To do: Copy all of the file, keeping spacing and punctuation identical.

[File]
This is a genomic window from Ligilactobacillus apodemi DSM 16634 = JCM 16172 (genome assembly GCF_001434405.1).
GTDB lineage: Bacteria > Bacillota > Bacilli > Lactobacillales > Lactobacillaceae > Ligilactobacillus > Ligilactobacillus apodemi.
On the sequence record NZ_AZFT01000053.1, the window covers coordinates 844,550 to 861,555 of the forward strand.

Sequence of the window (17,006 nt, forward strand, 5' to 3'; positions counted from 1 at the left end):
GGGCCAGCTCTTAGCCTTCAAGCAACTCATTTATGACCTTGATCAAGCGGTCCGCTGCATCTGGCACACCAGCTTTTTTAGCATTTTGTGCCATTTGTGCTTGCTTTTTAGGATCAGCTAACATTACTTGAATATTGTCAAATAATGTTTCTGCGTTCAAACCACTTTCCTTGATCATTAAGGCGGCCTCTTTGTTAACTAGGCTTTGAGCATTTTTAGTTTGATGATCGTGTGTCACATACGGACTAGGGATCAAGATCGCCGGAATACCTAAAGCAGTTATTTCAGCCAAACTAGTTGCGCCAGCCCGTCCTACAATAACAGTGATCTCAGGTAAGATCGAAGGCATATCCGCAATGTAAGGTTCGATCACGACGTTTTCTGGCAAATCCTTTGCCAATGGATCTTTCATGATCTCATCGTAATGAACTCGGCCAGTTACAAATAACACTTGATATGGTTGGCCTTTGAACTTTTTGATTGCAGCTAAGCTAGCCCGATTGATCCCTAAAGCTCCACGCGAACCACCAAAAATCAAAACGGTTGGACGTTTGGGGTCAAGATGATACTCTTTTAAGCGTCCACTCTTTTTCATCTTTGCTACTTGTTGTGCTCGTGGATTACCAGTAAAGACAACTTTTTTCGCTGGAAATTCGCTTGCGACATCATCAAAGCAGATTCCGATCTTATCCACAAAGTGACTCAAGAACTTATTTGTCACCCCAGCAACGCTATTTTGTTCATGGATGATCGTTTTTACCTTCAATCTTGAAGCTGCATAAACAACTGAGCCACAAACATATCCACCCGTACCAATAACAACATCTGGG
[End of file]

This is a genomic window from Ligilactobacillus apodemi DSM 16634 = JCM 16172 (genome assembly GCF_001434405.1).
GTDB lineage: Bacteria > Bacillota > Bacilli > Lactobacillales > Lactobacillaceae > Ligilactobacillus > Ligilactobacillus apodemi.
On the sequence record NZ_AZFT01000053.1, the window covers coordinates 844,550 to 861,555 of the forward strand.

Sequence of the window (17,006 nt, forward strand, 5' to 3'; positions counted from 1 at the left end):
GGGCCAGCTCTTAGCCTTCAAGCAACTCATTTATGACCTTGATCAAGCGGTCCGCTGCATCTGGCACACCAGCTTTTTTAGCATTTTGTGCCATTTGTGCTTGCTTTTTAGGATCAGCTAACATTACTTGAATATTGTCAAATAATGTTTCTGCGTTCAAACCACTTTCCTTGATCATTAAGGCGGCCTCTTTGTTAACTAGGCTTTGAGCATTTTTAGTTTGATGATCGTGTGTCACATACGGACTAGGGATCAAGATCGCCGGAATACCTAAAGCAGTTATTTCAGCCAAACTAGTTGCGCCAGCCCGTCCTACAATAACAGTGATCTCAGGTAAGATCGAAGGCATATCCGCAATGTAAGGTTCGATCACGACGTTTTCTGGCAAATCCTTTGCCAATGGATCTTTCATGATCTCATCGTAATGAACTCGGCCAGTTACAAATAACACTTGATATGGTTGGCCTTTGAACTTTTTGATTGCAGCTAAGCTAGCCCGATTGATCCCTAAAGCTCCACGCGAACCACCAAAAATCAAAACGGTTGGACGTTTGGGGTCAAGATGATACTCTTTTAAGCGTCCACTCTTTTTCATCTTTGCTACTTGTTGTGCTCGTGGATTACCAGTAAAGACAACTTTTTTCGCTGGAAATTCGCTTGCGACATCATCAAAGCAGATTCCGATCTTATCCACAAAGTGACTCAAGAACTTATTTGTCACCCCAGCAACGCTATTTTGTTCATGGATGATCGTTTTTACCTTCAATCTTGAAGCTGCATAAACAACTGAGCCACAAACATATCCACCCGTACCAATAACAACATCTGGG